VM: Well, I’m not kidding, I kind of lied my way into it. I had been a newspaper photographer on and off for about 13 years, and somewhere around 1992 the paper I worked for went out of business. I had always wanted to work for National Geographic, and so I went down there and went the normal route. And this is often the path for people: you work at a newspaper, it’s a training ground, and that’s a step into the door there. No one really starts their career out of Geographic. They’ve all come from some other place. And I like to tell people there’s no booth at the job fair for this position.
VM: And there’s really not much of a position anymore anyway. It’s really hard to do it. One of the paths back then in the 90’s was to go and do small stories, or help with a story. In my case I worked on a couple of book projects that were like driving guides in New England and stuff. Not very challenging, but it was work, and I had a bag of film and cameras and I was off in a Chevy Suburban for a month. The director of photography had been trying to get a story from him for a long time. And he called me on phone—I was on a pay phone in like Providence, Rhode Island—and he said, “I have a story. I need a short one-week’s coverage of a winter in the Shenandoah River. And I think you should do it.” It would be one week’s worth of work, it was gonna snow, and I need you to get from Rhode Island to Virginia. And I said no. And he said, “What do you mean? You’ve been trying to get this job.” And I said I’m not doing it unless I get the whole story, which was a far greater commitment, and one he was not ready to make with me. He said, “You don’t have the chops for that.” I said I want the whole story or i’m not going down there. He said, “What do you know about landscape photography?” I said I think about it all the time. It’s all I think about, landscape. It was a total fabrication! I didn’t know anything about what I was doing. He bought it, and next thing I knew I was heading to the Shenandoah River, where I would spend on and off the next year photographing a story on the Shenandoah River. It was my first published story in like 1998 for Geographic.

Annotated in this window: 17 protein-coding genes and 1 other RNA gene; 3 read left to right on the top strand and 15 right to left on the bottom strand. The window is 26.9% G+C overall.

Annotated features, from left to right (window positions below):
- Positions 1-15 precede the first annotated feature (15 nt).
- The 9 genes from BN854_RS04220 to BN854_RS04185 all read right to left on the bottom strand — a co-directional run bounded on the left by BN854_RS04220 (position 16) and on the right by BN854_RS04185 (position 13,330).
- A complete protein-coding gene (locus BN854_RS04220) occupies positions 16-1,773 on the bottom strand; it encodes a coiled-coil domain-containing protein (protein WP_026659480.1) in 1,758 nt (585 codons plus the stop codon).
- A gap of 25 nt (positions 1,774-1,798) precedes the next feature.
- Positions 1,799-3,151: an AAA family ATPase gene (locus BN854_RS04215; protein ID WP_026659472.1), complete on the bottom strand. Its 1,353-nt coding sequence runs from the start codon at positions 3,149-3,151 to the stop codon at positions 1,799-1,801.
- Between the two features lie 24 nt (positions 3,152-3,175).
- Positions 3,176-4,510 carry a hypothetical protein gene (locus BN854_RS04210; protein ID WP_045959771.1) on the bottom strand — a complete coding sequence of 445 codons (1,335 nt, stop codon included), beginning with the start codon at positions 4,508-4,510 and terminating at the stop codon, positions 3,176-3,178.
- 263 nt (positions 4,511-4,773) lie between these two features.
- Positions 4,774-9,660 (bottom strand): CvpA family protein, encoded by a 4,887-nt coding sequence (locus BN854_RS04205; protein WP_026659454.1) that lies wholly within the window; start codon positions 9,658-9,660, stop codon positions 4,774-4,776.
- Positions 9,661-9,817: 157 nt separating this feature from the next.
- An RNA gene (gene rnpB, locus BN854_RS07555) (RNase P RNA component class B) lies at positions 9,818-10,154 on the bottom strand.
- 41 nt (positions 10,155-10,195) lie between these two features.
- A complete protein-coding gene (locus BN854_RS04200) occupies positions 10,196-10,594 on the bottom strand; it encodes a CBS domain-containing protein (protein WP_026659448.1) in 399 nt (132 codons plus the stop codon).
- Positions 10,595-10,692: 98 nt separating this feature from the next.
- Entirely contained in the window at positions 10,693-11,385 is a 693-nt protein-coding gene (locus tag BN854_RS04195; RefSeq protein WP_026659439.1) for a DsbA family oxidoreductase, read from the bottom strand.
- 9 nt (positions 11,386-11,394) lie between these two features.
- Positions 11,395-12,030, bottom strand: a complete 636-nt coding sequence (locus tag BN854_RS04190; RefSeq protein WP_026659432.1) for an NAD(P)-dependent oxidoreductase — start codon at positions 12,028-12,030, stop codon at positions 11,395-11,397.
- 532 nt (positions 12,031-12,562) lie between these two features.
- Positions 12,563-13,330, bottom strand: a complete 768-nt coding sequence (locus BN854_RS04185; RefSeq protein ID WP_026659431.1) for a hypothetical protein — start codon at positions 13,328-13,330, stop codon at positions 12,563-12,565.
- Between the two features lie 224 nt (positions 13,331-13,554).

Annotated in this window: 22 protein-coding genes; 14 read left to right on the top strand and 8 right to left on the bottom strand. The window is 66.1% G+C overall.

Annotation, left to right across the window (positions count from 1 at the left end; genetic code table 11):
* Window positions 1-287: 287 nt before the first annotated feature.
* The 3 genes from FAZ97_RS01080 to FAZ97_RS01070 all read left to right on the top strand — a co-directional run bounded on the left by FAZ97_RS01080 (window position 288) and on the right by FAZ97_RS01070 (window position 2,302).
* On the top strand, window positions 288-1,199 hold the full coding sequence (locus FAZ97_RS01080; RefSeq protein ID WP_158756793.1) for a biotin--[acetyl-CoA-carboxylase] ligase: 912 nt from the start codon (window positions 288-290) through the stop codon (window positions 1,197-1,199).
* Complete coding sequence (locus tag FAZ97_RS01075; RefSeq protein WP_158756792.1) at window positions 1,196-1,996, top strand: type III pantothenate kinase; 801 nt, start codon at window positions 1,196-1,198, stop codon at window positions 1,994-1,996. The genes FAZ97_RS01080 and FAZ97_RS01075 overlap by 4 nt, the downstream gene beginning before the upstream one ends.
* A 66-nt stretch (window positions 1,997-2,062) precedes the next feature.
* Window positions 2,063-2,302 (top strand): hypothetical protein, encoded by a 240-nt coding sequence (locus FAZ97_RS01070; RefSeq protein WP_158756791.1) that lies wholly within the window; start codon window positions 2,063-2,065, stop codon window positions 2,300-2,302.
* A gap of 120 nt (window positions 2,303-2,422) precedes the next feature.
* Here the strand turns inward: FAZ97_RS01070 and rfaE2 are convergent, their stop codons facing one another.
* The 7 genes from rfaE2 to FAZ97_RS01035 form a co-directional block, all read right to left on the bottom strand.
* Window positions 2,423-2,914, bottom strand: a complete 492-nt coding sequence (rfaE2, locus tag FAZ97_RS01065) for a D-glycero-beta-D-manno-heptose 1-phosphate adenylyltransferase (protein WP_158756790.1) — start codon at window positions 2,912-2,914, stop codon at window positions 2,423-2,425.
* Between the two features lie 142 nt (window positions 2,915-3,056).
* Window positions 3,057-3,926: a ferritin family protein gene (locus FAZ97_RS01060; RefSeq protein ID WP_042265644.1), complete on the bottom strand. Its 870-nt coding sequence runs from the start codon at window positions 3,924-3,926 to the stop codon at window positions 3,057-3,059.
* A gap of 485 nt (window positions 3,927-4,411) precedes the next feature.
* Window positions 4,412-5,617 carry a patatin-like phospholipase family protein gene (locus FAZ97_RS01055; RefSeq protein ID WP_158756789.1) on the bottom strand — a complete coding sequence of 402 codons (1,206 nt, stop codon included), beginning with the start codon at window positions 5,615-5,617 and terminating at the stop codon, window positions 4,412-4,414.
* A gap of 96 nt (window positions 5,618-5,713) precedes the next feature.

H: Wow. Fake it ‘til you make it, right? [laughs]
VM: Basically. And I never shy away from that, ‘cause don’t want anyone to think, Oh, that’s how he did it… I was never blessed with it. You know, a lot of guys, they’re the best of the best of the best, and I’m just simply not one of those guys. But I am fascinated by stuff, and I’ve been lucky enough to have a career over 30 years being a photographer, and getting to do that. It’s truly quite a gift.